Development debate: Should civil society be a sitting duck?

Development debate: Should civil society be a sitting duck?

The Intelligence Bureau's report on how some non-governmental organisations are trying hard to put a full stop on India's march to gas-guzzling, coal-burning economic euphoria smacks of ‘my way or the highway’ attitude.

The report titled ‘Concerted efforts by select foreign funded NGOs to take down Indian development projects’ cannot, however, be brushed aside as alarmist. There may be a relevant motive behind monitoring activist groups.

After all, independent India has tried to handle unrest in the north-east, Kashmir and pressure groups elsewhere using the four-pronged realpolitik put forward by Kautilya, who advocated sam (conciliation), dam (bribes), danda (force) and bhed (split) as the four options of statecraft used together instead of a single option, an accurate observation first made by former BBC correspondent Subir Bhaumik.

Of course, the authorities have to investigate; it is their job. But they should also know there is no harm in doing away with the insinuation that all NGOs are guilty by birth. Where are we living? North Korea? What is more important: the issue or the NGO? In plain language, should the authorities go after the person rather than the subject?

Greenpeace’s lengthy point-by-point rebuttal of the contents of the ‘leaked’ IB report is in public domain, so is the report. It should then be easy for laypersons, with some use of common sense, to come to a reasonable conclusion.

 For example, the IB report says NGOs have hurt India's Gross Domestic Product by at least 3 per cent, which Greenpeace calls a ‘ridiculous’ claim since 3 per cent of India’s GDP is over Rs 3.3 lakh crore.

 The international NGO goes on to quote the World Bank, "Environmental degradation may be reducing India’s GDP by 5.7 per cent per annum."

But the figure arrived at by the IB is approximately double the amount, Rs 1.76 lakh crore, mentioned by the Comptroller and Auditor General of India in the 2G spectrum scam. The onus is on the IB to show how exactly a motley bunch of NGOs has hurt the country.

It is impossible to wish away NGOs. It is the law of nature for every action to have an equal and opposite reaction, which is good for a vast multi-cultural country as India where different peoples live – a kind of automatic checks and balances.

When a conflict arises in a matter of sharing natural resources, it happens quite often in India that the warring parties belong to different social background, culture and even faith. Tension over sharing river water between states and regions is a prime example. 

If the supposed benefactor of natural resources happened to be an entity with a profit motive or backed fully by the government, the simmering indignation of the affected party gets a completely new meaning – popularly known as ‘a matter of national security.’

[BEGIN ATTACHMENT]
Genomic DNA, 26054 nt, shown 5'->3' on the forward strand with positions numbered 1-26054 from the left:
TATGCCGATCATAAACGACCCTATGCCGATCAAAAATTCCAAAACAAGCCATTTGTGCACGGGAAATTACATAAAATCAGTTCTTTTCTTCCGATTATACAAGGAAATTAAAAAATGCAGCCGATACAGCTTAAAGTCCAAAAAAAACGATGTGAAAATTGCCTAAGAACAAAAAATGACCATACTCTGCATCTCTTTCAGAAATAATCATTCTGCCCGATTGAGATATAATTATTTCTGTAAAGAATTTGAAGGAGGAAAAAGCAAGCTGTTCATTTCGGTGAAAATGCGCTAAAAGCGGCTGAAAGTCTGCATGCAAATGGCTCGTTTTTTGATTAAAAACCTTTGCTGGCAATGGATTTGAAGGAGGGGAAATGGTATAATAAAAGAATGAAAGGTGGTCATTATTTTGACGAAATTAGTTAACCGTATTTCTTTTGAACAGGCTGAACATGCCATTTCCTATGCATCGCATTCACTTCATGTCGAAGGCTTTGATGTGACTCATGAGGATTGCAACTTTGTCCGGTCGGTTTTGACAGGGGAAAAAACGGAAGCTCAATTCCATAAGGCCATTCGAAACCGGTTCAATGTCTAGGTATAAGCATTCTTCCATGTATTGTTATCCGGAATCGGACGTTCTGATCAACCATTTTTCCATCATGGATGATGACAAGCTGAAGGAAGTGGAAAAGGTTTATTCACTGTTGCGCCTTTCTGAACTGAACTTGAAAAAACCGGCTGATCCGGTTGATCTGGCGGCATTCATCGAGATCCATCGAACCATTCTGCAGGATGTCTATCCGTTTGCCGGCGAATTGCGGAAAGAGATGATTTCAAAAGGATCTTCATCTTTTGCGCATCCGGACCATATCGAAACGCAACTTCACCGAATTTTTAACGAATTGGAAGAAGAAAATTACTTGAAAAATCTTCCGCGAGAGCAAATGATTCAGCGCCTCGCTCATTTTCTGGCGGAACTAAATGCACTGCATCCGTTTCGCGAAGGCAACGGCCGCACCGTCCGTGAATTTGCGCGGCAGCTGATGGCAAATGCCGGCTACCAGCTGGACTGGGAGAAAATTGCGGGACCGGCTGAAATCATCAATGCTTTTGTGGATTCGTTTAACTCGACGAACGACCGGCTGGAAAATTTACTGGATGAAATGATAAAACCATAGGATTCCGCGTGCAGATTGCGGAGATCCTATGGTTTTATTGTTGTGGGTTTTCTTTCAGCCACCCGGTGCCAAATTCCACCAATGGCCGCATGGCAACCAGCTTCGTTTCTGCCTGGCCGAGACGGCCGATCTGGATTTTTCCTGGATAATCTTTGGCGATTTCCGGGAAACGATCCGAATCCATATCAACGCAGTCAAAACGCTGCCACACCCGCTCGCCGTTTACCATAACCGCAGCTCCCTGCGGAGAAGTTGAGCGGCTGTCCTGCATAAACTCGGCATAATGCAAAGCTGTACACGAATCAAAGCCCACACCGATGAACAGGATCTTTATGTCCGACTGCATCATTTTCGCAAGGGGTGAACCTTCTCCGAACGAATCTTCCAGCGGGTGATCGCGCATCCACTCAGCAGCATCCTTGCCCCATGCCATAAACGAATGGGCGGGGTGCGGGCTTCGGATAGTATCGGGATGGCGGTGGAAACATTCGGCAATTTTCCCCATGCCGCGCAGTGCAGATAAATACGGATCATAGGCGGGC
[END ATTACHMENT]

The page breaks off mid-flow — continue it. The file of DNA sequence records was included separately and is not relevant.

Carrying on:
NGOs walk a fine balance among several forms of extremes. They argue in a democratic space and protest if the need arises. But the corollary of the IB report is that India does not need NGOs aka opposing voices. 

Question of accountability

Everyone should mind their own business when the government goes on a land acquisition drive or introduces new kinds of seeds. If this is so, who will be held accountable later if the kick went wide? Anyway it is rare to see people in public life accept failure in our times.Yet, this was exactly the stand-off that people needed to put matters into perspective.

Some NGOs have immense wealth as any regular corporate body. The government must make it mandatory for them to list the donated amount publicly for each campaign without meddling with the campaign itself, unless it is a direct threat to national security. 

This way the authorities would know the source and tentative purpose of the money without having to go through sleepless nights worrying about what the NGO would do next. There is no reason why NGOs should not agree to this form of transparency measure. They will have no choice but to take responsibility for their actions.

The stand-off between NGOs and the IB was not so much about alleged shady sources of donations. NGOs in fact lost their cool when the IB broached the subject of national security. 

Activists suspected the authorities would coin the governmental nomenclature ‘national security’ to any matter that made those in power uncomfortable, without seriously looking into any side effect of their policies. It sets a bad precedent in a free country.

Civilians must remember that it is foolish to expect spooks to play by the rulebook. At least not on this planet as we know it. They always slip in their cloaks and carry daggers.

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